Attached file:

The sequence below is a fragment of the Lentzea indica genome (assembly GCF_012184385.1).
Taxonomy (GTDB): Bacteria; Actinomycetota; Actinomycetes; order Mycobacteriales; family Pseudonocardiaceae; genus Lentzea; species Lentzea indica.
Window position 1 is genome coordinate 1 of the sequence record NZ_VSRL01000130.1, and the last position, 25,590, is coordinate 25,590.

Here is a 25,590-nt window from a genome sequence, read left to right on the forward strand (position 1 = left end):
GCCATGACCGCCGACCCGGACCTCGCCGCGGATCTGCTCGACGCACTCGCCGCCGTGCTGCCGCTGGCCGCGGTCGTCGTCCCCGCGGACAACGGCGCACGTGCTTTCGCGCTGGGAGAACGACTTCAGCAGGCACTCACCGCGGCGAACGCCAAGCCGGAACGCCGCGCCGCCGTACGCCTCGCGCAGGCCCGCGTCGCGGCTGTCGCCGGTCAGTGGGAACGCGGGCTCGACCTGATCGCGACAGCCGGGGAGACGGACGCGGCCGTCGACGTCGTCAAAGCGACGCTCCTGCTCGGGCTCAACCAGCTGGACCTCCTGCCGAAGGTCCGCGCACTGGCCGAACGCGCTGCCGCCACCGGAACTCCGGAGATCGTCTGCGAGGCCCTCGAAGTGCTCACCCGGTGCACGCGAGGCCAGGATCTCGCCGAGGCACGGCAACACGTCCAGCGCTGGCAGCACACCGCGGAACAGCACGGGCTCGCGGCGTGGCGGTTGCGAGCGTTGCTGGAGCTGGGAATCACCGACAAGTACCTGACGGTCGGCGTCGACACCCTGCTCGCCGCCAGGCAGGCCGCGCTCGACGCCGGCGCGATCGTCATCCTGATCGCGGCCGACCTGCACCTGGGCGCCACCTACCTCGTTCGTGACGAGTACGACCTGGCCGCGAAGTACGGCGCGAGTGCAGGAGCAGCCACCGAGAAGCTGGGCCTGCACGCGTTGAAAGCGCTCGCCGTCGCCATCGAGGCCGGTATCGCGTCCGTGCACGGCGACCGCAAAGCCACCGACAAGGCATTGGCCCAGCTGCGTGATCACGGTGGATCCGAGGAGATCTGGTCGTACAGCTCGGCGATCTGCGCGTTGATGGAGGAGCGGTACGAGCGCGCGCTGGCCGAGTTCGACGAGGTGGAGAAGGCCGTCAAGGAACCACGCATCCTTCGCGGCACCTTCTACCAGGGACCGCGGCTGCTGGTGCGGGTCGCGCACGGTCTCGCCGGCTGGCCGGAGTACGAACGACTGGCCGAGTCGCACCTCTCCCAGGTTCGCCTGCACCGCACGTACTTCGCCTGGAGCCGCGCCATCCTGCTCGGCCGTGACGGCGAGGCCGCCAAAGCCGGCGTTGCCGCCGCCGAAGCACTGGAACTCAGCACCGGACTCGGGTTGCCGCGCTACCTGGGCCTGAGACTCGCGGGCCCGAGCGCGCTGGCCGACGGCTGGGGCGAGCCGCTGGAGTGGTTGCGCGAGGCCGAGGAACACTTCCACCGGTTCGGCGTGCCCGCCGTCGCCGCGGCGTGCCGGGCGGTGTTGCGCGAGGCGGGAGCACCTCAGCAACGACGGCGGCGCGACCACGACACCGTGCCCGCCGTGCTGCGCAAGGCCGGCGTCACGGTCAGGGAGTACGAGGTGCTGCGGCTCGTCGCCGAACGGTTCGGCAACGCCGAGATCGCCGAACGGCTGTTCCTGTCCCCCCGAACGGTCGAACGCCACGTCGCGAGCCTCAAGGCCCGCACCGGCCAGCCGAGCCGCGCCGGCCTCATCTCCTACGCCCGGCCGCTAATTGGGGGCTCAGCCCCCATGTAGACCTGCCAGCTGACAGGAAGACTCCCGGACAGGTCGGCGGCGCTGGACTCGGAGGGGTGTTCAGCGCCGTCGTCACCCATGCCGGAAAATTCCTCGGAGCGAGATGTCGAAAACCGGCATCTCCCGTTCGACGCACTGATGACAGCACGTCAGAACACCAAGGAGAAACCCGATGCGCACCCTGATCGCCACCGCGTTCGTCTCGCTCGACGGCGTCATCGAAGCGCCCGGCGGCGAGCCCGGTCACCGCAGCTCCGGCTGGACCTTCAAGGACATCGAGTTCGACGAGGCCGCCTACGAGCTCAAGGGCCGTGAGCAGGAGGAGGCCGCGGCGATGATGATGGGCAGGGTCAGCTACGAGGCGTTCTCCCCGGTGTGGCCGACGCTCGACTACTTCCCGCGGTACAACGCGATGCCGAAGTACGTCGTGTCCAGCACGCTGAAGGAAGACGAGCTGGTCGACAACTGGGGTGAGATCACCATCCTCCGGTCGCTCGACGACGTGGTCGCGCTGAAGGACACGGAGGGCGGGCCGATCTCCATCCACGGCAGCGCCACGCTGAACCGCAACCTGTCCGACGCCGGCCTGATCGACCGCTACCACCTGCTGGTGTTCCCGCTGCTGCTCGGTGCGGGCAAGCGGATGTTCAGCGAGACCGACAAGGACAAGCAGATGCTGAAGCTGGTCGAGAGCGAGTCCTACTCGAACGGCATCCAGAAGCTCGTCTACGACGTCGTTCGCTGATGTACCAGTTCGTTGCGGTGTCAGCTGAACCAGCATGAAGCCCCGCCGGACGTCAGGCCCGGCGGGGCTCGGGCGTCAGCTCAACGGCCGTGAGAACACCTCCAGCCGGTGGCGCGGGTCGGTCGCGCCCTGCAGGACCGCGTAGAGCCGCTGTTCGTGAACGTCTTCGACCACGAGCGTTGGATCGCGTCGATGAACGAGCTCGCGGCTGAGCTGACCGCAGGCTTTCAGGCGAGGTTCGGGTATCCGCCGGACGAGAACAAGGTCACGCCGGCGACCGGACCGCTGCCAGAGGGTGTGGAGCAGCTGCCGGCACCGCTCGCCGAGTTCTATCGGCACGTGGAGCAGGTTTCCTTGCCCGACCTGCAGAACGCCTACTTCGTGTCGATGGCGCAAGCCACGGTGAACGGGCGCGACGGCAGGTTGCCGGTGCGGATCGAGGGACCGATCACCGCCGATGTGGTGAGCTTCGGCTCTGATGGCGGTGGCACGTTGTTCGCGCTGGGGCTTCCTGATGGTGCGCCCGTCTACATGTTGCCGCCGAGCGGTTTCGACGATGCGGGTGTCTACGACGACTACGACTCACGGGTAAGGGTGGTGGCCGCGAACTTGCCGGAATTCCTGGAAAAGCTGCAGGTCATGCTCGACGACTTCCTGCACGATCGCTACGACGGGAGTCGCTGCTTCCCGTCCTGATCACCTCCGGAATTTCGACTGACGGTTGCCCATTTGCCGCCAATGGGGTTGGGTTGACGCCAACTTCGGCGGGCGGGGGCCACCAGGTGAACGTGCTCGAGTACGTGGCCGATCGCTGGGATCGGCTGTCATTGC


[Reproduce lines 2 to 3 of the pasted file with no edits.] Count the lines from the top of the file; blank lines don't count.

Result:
Taxonomy (GTDB): Bacteria; Actinomycetota; Actinomycetes; order Mycobacteriales; family Pseudonocardiaceae; genus Lentzea; species Lentzea indica.
Window position 1 is genome coordinate 1 of the sequence record NZ_VSRL01000130.1, and the last position, 25,590, is coordinate 25,590.